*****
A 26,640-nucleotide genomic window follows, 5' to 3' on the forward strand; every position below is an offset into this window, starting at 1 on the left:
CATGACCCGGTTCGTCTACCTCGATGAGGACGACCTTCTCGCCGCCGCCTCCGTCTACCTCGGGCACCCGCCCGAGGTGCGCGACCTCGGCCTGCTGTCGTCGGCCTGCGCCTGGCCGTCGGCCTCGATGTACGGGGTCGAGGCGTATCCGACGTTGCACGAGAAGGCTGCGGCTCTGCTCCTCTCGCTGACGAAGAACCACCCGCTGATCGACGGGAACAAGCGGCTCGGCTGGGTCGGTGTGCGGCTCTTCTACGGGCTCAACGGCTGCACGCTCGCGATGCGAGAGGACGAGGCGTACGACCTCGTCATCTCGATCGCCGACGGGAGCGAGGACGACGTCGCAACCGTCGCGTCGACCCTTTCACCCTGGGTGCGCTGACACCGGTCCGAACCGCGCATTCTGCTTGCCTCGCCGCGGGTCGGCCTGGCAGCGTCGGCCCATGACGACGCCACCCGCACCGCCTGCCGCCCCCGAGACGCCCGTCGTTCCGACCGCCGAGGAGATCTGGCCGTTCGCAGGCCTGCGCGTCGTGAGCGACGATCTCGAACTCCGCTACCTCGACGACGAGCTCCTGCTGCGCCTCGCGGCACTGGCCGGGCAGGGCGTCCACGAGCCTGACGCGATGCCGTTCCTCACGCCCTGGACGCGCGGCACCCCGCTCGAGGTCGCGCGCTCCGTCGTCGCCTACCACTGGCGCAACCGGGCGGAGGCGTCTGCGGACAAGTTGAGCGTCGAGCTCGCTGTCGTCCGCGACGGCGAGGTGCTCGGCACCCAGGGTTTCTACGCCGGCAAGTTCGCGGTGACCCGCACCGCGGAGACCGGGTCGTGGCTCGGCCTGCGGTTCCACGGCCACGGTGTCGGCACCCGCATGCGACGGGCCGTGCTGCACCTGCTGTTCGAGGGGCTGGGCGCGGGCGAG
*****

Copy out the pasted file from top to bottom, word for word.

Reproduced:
A 26,640-nucleotide genomic window follows, 5' to 3' on the forward strand; every position below is an offset into this window, starting at 1 on the left:
CATGACCCGGTTCGTCTACCTCGATGAGGACGACCTTCTCGCCGCCGCCTCCGTCTACCTCGGGCACCCGCCCGAGGTGCGCGACCTCGGCCTGCTGTCGTCGGCCTGCGCCTGGCCGTCGGCCTCGATGTACGGGGTCGAGGCGTATCCGACGTTGCACGAGAAGGCTGCGGCTCTGCTCCTCTCGCTGACGAAGAACCACCCGCTGATCGACGGGAACAAGCGGCTCGGCTGGGTCGGTGTGCGGCTCTTCTACGGGCTCAACGGCTGCACGCTCGCGATGCGAGAGGACGAGGCGTACGACCTCGTCATCTCGATCGCCGACGGGAGCGAGGACGACGTCGCAACCGTCGCGTCGACCCTTTCACCCTGGGTGCGCTGACACCGGTCCGAACCGCGCATTCTGCTTGCCTCGCCGCGGGTCGGCCTGGCAGCGTCGGCCCATGACGACGCCACCCGCACCGCCTGCCGCCCCCGAGACGCCCGTCGTTCCGACCGCCGAGGAGATCTGGCCGTTCGCAGGCCTGCGCGTCGTGAGCGACGATCTCGAACTCCGCTACCTCGACGACGAGCTCCTGCTGCGCCTCGCGGCACTGGCCGGGCAGGGCGTCCACGAGCCTGACGCGATGCCGTTCCTCACGCCCTGGACGCGCGGCACCCCGCTCGAGGTCGCGCGCTCCGTCGTCGCCTACCACTGGCGCAACCGGGCGGAGGCGTCTGCGGACAAGTTGAGCGTCGAGCTCGCTGTCGTCCGCGACGGCGAGGTGCTCGGCACCCAGGGTTTCTACGCCGGCAAGTTCGCGGTGACCCGCACCGCGGAGACCGGGTCGTGGCTCGGCCTGCGGTTCCACGGCCACGGTGTCGGCACCCGCATGCGACGGGCCGTGCTGCACCTGCTGTTCGAGGGGCTGGGCGCGGGCGAG